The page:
I cannot believe how cool this is.
For me, as a news reporter and as a historian, Harmon Peery has always been an object of both mystery and fascination.
Mystery because he lived and worked so long ago. Fascination because he was such an amazingly larger than life personality. He was a scoundrel, a rogue, a crook and liar. He was lovable and brash and made no bones about anything.
And now, thanks to the kind assistance of the Standard-Examiner, we have available, in digital format, both here at Union Station and at the Weber State University Special Collections, a massive window on Ogden’s Cowboy Mayor.
It is hard to say how great these files are.
From the day he announced for mayor in 1933, until the day of his death on Jan. 24, 1961, Harm made the paper hundreds of times. Every time he was in a news story a very hard working person at the Standard-Examiner would cut the story out, stamp it with that day’s date, and carefully paste it into a file folder. The Standard has about 25 of those folders in its morgue.
For years the lady who did that was Donna Bingham, a dear person who started working at the Standard in the 1940s. She only married once, during World War II, to a guy who went off to war to fly airplanes and never came back. From then until the 1990s Donna’s whole life was the Standard and those files, thousands of them, on every subject that made the paper.
Harm Peery’s file is particularly fun. In it we see every bit of fun Harm got in to: How he went to war with Salt Lake City over traffic fines, Pioneer Days, gasoline sales and much else.
You have to remember, in 1934 Utah was in the depths of the Great Depression. Utah’s unemployment rate was 25 percent, or higher. Towns like Ogden were desperate for anything that would boost business and bring in money.
Harm was a business owner as well as politician. Some might argue he was more about business than politics. He took the small 24th of July observation Ogden had been having and, in 1934, made it a major state-wide promotion, with a rodeo, a huge parade, and a lot of publicity.
To lure shoppers to Ogden from Salt Lake City he promoted a weekly city lottery, offering up a free car to the winner. He sold gasoline from the city’s pumps at a nickel a gallon less than Salt Lake City dealers were selling it. In honor of leap year in 1934 (when, so we are told, women can ask men to get hitched) he offered a free wedding ceremony to anyone who came to him. If they would agree to move to Ogden, he’d also offer a free building permit.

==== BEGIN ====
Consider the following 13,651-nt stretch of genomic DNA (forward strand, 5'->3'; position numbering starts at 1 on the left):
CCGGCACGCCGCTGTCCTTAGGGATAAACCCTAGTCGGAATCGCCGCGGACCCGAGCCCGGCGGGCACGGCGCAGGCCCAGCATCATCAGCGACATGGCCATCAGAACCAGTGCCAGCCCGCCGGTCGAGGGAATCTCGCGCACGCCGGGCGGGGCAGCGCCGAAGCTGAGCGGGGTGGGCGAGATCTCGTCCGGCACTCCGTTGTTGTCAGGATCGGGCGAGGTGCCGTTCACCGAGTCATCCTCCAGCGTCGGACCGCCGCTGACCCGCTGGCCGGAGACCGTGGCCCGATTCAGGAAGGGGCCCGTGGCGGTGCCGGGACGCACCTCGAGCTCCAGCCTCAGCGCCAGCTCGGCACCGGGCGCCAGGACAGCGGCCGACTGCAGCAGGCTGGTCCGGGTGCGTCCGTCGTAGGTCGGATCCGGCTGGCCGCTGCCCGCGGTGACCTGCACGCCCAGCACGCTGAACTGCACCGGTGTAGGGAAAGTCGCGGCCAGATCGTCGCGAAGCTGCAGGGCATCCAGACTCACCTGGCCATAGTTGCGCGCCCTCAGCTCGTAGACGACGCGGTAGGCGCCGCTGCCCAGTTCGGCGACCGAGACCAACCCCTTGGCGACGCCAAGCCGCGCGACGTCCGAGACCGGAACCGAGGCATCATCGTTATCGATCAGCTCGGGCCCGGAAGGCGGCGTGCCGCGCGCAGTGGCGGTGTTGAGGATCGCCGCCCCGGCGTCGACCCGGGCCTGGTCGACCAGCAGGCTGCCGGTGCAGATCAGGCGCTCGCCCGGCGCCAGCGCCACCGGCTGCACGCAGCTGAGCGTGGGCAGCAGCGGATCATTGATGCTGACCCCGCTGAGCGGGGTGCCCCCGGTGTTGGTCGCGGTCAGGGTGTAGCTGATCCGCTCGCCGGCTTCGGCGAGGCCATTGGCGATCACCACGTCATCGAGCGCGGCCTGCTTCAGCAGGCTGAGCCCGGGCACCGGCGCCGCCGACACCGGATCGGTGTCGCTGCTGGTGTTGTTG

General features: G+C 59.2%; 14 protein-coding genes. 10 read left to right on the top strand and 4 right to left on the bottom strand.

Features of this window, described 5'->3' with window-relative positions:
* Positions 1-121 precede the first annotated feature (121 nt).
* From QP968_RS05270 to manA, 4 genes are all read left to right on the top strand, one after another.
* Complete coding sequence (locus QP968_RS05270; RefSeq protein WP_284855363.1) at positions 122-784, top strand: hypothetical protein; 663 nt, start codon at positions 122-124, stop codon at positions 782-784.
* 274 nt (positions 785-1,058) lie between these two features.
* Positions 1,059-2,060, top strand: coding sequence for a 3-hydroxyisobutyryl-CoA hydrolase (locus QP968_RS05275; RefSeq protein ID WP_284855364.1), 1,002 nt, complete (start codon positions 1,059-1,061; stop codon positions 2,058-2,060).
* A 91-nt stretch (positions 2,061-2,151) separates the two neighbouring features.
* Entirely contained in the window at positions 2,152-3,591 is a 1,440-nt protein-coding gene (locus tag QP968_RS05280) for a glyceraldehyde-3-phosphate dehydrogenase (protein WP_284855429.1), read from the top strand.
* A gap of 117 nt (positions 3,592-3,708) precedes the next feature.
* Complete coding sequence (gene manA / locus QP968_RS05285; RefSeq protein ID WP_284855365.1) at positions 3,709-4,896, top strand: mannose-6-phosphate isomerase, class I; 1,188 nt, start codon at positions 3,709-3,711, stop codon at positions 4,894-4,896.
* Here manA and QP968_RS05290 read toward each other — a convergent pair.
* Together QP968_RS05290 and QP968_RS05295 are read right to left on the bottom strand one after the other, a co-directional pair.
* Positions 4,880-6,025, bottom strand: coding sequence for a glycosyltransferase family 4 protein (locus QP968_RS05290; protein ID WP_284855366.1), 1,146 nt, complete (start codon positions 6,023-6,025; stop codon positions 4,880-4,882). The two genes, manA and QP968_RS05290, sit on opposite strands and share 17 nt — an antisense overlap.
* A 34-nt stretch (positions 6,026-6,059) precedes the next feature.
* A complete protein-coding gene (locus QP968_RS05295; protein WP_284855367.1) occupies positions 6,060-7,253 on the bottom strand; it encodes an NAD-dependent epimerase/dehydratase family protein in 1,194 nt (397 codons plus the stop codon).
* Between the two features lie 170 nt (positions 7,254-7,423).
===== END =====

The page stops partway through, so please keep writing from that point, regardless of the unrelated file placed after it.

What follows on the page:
This promotion hit its height in 1935 when King Edward VIII of England abdicated his throne to marry American divorcee Wallis Simpson. Harm promptly offered to perform the ceremony, for free, and said if the happy couple would wait and get hitched during Pioneer Days he’d throw in a free honeymoon trip Yellowstone Park.
They didn’t take him up on the offer — they went to France — but the story went national, which was the point.
Harm had little use for laws against gambling and drinking. Ogden’s 25th Street was a wide-open party, 24-7, and Harm felt it only needed regulating.
His loose attitude towards the law led to him being arrested numerous times for violating operating hours, having gambling devices, selling to minors,and so on. This led, during his campaign for re-election in 1947, to a memorable exchange between him and Abe Glasmann, editor of the Standard-Examiner, which Abe reported in an editorial:
Harm argued to Abe that taxes needed to be cut to help out local businesses. Abe, a local businessman, said they didn’t need it.
Said Harm: “Those laws are damnfool laws, like midnight closings. I don’t believe in them. Let’s have gambling. Let’s let the people have some fun. Let the businessmen make some money.”
Abe said Harm was entitled ot his opinion,”but Harmon, as a public official you were both corrupt and dishonest.”
Abe said the paper would not be backing Harm. It didn’t matter. Harm was reelected.
The clip files have been carefully digitized and are now in the archive of both Union Station Foundation and Weber State University Special Collections.